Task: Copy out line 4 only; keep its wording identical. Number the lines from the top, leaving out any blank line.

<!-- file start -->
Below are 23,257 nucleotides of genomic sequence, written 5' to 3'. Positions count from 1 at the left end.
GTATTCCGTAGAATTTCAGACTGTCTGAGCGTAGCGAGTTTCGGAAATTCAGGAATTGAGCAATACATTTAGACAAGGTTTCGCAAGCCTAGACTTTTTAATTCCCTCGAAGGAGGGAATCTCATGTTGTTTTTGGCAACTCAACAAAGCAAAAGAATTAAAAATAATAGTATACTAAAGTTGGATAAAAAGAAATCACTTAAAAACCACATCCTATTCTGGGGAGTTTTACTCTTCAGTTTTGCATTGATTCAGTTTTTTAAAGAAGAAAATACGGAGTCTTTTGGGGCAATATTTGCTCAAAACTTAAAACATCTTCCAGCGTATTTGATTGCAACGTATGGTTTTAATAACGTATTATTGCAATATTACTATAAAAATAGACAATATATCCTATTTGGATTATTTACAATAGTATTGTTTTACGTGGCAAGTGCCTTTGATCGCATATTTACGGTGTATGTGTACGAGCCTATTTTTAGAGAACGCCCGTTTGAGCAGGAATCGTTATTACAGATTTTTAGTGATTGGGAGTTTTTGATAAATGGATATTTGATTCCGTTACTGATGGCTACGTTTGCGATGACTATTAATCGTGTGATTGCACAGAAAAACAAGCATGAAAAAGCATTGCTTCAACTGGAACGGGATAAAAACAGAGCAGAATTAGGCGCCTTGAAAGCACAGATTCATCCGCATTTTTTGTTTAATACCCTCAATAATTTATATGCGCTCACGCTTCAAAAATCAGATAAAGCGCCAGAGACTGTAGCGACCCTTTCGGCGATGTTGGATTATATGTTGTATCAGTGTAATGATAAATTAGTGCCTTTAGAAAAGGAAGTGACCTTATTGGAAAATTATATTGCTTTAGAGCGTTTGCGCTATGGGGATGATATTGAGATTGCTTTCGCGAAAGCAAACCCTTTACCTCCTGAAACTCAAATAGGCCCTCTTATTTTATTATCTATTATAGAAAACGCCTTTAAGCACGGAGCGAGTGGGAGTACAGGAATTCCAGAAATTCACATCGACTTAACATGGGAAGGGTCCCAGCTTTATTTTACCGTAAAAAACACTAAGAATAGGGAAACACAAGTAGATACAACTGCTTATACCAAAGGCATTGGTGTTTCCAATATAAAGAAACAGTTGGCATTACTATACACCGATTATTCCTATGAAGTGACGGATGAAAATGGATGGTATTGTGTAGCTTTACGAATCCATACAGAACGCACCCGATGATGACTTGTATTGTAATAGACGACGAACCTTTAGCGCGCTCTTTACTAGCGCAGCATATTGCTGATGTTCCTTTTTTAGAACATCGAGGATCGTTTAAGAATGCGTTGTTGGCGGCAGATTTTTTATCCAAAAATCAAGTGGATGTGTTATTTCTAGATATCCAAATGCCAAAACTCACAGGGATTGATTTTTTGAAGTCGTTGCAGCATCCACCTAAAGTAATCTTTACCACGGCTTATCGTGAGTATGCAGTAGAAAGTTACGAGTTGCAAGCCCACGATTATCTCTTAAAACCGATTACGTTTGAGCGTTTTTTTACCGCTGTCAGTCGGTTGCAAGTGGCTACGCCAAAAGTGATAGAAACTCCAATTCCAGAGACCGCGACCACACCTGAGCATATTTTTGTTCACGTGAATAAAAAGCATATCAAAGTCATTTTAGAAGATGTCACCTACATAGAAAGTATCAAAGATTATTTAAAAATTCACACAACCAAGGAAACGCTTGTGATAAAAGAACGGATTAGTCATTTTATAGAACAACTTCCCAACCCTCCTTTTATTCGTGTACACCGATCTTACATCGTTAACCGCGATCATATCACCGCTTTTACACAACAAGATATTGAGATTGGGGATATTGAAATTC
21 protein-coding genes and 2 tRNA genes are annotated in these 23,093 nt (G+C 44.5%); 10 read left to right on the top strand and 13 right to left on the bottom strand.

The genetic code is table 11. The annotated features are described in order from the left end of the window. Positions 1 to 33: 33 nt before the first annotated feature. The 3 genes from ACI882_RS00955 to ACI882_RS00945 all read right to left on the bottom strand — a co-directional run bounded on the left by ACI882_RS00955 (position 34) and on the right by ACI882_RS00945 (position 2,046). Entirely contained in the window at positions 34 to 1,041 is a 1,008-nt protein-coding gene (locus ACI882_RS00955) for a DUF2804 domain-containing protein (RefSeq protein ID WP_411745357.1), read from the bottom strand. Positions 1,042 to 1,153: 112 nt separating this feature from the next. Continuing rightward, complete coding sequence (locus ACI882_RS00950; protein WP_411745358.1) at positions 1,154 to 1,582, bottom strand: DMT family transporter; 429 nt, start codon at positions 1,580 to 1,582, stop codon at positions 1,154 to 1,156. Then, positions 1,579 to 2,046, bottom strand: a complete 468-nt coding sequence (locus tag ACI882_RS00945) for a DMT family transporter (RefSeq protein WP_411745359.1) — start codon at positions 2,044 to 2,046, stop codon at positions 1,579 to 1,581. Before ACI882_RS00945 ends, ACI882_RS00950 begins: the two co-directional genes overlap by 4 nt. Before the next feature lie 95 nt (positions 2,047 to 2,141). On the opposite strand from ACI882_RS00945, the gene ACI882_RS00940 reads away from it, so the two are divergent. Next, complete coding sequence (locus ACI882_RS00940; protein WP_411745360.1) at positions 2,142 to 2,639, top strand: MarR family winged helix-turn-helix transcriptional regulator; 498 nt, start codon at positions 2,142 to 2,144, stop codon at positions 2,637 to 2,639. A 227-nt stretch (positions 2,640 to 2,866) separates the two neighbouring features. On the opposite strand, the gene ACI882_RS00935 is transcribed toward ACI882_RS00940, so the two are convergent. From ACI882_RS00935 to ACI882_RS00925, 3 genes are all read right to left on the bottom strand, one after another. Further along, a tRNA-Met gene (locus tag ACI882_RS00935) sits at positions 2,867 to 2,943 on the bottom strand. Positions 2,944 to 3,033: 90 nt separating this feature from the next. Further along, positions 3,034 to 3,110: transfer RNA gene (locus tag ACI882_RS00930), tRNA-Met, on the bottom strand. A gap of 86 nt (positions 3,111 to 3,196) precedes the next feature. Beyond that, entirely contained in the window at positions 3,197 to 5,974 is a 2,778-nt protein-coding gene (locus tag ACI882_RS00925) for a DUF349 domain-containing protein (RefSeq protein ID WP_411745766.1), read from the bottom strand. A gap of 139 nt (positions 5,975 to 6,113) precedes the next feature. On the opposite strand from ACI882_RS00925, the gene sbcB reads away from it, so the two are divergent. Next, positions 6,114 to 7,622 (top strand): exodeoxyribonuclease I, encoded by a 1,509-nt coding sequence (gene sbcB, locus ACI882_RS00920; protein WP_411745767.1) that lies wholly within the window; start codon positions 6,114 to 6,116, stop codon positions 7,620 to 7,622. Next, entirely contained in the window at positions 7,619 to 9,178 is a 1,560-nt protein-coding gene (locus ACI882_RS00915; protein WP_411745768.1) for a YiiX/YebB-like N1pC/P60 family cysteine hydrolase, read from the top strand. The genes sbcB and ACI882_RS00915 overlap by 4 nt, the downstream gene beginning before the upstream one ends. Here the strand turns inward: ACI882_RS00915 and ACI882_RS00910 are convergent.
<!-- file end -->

The genetic code is table 11. The annotated features are described in order from the left end of the window. Positions 1 to 33: 33 nt before the first annotated feature. The 3 genes from ACI882_RS00955 to ACI882_RS00945 all read right to left on the bottom strand — a co-directional run bounded on the left by ACI882_RS00955 (position 34) and on the right by ACI882_RS00945 (position 2,046). Entirely contained in the window at positions 34 to 1,041 is a 1,008-nt protein-coding gene (locus ACI882_RS00955) for a DUF2804 domain-containing protein (RefSeq protein ID WP_411745357.1), read from the bottom strand. Positions 1,042 to 1,153: 112 nt separating this feature from the next. Continuing rightward, complete coding sequence (locus ACI882_RS00950; protein WP_411745358.1) at positions 1,154 to 1,582, bottom strand: DMT family transporter; 429 nt, start codon at positions 1,580 to 1,582, stop codon at positions 1,154 to 1,156. Then, positions 1,579 to 2,046, bottom strand: a complete 468-nt coding sequence (locus tag ACI882_RS00945) for a DMT family transporter (RefSeq protein WP_411745359.1) — start codon at positions 2,044 to 2,046, stop codon at positions 1,579 to 1,581. Before ACI882_RS00945 ends, ACI882_RS00950 begins: the two co-directional genes overlap by 4 nt. Before the next feature lie 95 nt (positions 2,047 to 2,141). On the opposite strand from ACI882_RS00945, the gene ACI882_RS00940 reads away from it, so the two are divergent. Next, complete coding sequence (locus ACI882_RS00940; protein WP_411745360.1) at positions 2,142 to 2,639, top strand: MarR family winged helix-turn-helix transcriptional regulator; 498 nt, start codon at positions 2,142 to 2,144, stop codon at positions 2,637 to 2,639. A 227-nt stretch (positions 2,640 to 2,866) separates the two neighbouring features. On the opposite strand, the gene ACI882_RS00935 is transcribed toward ACI882_RS00940, so the two are convergent. From ACI882_RS00935 to ACI882_RS00925, 3 genes are all read right to left on the bottom strand, one after another. Further along, a tRNA-Met gene (locus tag ACI882_RS00935) sits at positions 2,867 to 2,943 on the bottom strand. Positions 2,944 to 3,033: 90 nt separating this feature from the next. Further along, positions 3,034 to 3,110: transfer RNA gene (locus tag ACI882_RS00930), tRNA-Met, on the bottom strand. A gap of 86 nt (positions 3,111 to 3,196) precedes the next feature. Beyond that, entirely contained in the window at positions 3,197 to 5,974 is a 2,778-nt protein-coding gene (locus tag ACI882_RS00925) for a DUF349 domain-containing protein (RefSeq protein ID WP_411745766.1), read from the bottom strand. A gap of 139 nt (positions 5,975 to 6,113) precedes the next feature. On the opposite strand from ACI882_RS00925, the gene sbcB reads away from it, so the two are divergent. Next, positions 6,114 to 7,622 (top strand): exodeoxyribonuclease I, encoded by a 1,509-nt coding sequence (gene sbcB, locus ACI882_RS00920; protein WP_411745767.1) that lies wholly within the window; start codon positions 6,114 to 6,116, stop codon positions 7,620 to 7,622. Next, entirely contained in the window at positions 7,619 to 9,178 is a 1,560-nt protein-coding gene (locus ACI882_RS00915; protein WP_411745768.1) for a YiiX/YebB-like N1pC/P60 family cysteine hydrolase, read from the top strand. The genes sbcB and ACI882_RS00915 overlap by 4 nt, the downstream gene beginning before the upstream one ends. Here the strand turns inward: ACI882_RS00915 and ACI882_RS00910 are convergent.